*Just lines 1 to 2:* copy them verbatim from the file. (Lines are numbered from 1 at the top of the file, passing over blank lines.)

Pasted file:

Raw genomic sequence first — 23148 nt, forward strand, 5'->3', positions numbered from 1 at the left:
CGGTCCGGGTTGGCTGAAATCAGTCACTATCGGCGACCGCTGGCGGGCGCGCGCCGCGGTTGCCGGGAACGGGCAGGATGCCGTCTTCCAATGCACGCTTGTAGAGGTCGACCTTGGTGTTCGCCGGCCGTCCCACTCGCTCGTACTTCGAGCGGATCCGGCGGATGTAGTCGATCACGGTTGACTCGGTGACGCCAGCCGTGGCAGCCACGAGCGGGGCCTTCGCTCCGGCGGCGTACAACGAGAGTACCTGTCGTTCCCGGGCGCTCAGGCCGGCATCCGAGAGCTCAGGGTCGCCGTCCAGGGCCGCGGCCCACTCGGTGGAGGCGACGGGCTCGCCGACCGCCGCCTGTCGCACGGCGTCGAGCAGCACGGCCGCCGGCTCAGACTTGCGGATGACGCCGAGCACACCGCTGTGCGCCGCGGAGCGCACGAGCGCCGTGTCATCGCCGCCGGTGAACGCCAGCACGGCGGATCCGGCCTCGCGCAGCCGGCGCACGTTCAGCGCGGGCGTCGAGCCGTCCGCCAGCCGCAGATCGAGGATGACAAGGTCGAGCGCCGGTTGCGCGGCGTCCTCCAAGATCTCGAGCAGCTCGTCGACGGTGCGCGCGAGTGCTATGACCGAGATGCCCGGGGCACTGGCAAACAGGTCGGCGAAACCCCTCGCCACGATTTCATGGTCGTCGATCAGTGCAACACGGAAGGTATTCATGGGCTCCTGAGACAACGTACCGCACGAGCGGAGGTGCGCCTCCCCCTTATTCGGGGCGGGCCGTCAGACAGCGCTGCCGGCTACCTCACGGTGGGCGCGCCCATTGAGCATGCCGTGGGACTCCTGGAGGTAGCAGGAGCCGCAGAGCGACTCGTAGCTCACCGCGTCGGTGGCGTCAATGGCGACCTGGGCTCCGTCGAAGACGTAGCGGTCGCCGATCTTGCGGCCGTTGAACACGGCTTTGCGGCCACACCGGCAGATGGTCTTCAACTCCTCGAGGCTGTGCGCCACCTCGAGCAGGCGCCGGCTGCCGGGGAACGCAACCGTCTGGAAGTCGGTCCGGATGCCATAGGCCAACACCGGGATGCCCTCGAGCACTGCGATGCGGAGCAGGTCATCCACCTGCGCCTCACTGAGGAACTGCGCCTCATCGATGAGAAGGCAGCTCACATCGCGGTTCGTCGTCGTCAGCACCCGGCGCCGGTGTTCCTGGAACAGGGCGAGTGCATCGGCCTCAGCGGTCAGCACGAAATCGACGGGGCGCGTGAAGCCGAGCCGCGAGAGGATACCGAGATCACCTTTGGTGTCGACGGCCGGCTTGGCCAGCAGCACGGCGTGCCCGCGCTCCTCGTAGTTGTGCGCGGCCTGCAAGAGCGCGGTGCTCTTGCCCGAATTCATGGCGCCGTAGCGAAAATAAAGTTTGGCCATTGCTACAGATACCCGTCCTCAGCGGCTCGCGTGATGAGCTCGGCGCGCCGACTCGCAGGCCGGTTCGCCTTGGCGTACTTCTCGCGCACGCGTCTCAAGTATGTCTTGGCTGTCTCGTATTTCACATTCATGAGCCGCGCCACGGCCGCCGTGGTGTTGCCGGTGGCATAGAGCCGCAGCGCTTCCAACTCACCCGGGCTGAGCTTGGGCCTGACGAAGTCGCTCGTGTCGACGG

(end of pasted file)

Raw genomic sequence first — 23148 nt, forward strand, 5'->3', positions numbered from 1 at the left:
CGGTCCGGGTTGGCTGAAATCAGTCACTATCGGCGACCGCTGGCGGGCGCGCGCCGCGGTTGCCGGGAACGGGCAGGATGCCGTCTTCCAATGCACGCTTGTAGAGGTCGACCTTGGTGTTCGCCGGCCGTCCCACTCGCTCGTACTTCGAGCGGATCCGGCGGATGTAGTCGATCACGGTTGACTCGGTGACGCCAGCCGTGGCAGCCACGAGCGGGGCCTTCGCTCCGGCGGCGTACAACGAGAGTACCTGTCGTTCCCGGGCGCTCAGGCCGGCATCCGAGAGCTCAGGGTCGCCGTCCAGGGCCGCGGCCCACTCGGTGGAGGCGACGGGCTCGCCGACCGCCGCCTGTCGCACGGCGTCGAGCAGCACGGCCGCCGGCTCAGACTTGCGGATGACGCCGAGCACACCGCTGTGCGCCGCGGAGCGCACGAGCGCCGTGTCATCGCCGCCGGTGAACGCCAGCACGGCGGATCCGGCCTCGCGCAGCCGGCGCACGTTCAGCGCGGGCGTCGAGCCGTCCGCCAGCCGCAGATCGAGGATGACAAGGTCGAGCGCCGGTTGCGCGGCGTCCTCCAAGATCTCGAGCAGCTCGTCGACGGTGCGCGCGAGTGCTATGACCGAGATGCCCGGGGCACTGGCAAACAGGTCGGCGAAACCCCTCGCCACGATTTCATGGTCGTCGATCAGTGCAACACGGAAGGTATTCATGGGCTCCTGAGACAACGTACCGCACGAGCGGAGGTGCGCCTCCCCCTTATTCGGGGCGGGCCGTCAGACAGCGCTGCCGGCTACCTCACGGTGGGCGCGCCCATTGAGCATGCCGTGGGACTCCTGGAGGTAGCAGGAGCCGCAGAGCGACTCGTAGCTCACCGCGTCGGTGGCGTCAATGGCGACCTGGGCTCCGTCGAAGACGTAGCGGTCGCCGATCTTGCGGCCGTTGAACACGGCTTTGCGGCCACACCGGCAGATGGTCTTCAACTCCTCGAGGCTGTGCGCCACCTCGAGCAGGCGCCGGCTGCCGGGGAACGCAACCGTCTGGAAGTCGGTCCGGATGCCATAGGCCAACACCGGGATGCCCTCGAGCACTGCGATGCGGAGCAGGTCATCCACCTGCGCCTCACTGAGGAACTGCGCCTCATCGATGAGAAGGCAGCTCACATCGCGGTTCGTCGTCGTCAGCACCCGGCGCCGGTGTTCCTGGAACAGGGCGAGTGCATCGGCCTCAGCGGTCAGCACGAAATCGACGGGGCGCGTGAAGCCGAGCCGCGAGAGGATACCGAGATCACCTTTGGTGTCGACGGCCGGCTTGGCCAGCAGCACGGCGTGCCCGCGCTCCTCGTAGTTGTGCGCGGCCTGCAAGAGCGCGGTGCTCTTGCCCGAATTCATGGCGCCGTAGCGAAAATAAAGTTTGGCCATTGCTACAGATACCCGTCCTCAGCGGCTCGCGTGATGAGCTCGGCGCGCCGACTCGCAGGCCGGTTCGCCTTGGCGTACTTCTCGCGCACGCGTCTCAAGTATGTCTTGGCTGTCTCGTATTTCACATTCATGAGCCGCGCCACGGCCGCCGTGGTGTTGCCGGTGGCATAGAGCCGCAGCGCTTCCAACTCACCCGGGCTGAGCTTGGGCCTGACGAAGTCGCTCGTGTCGACGG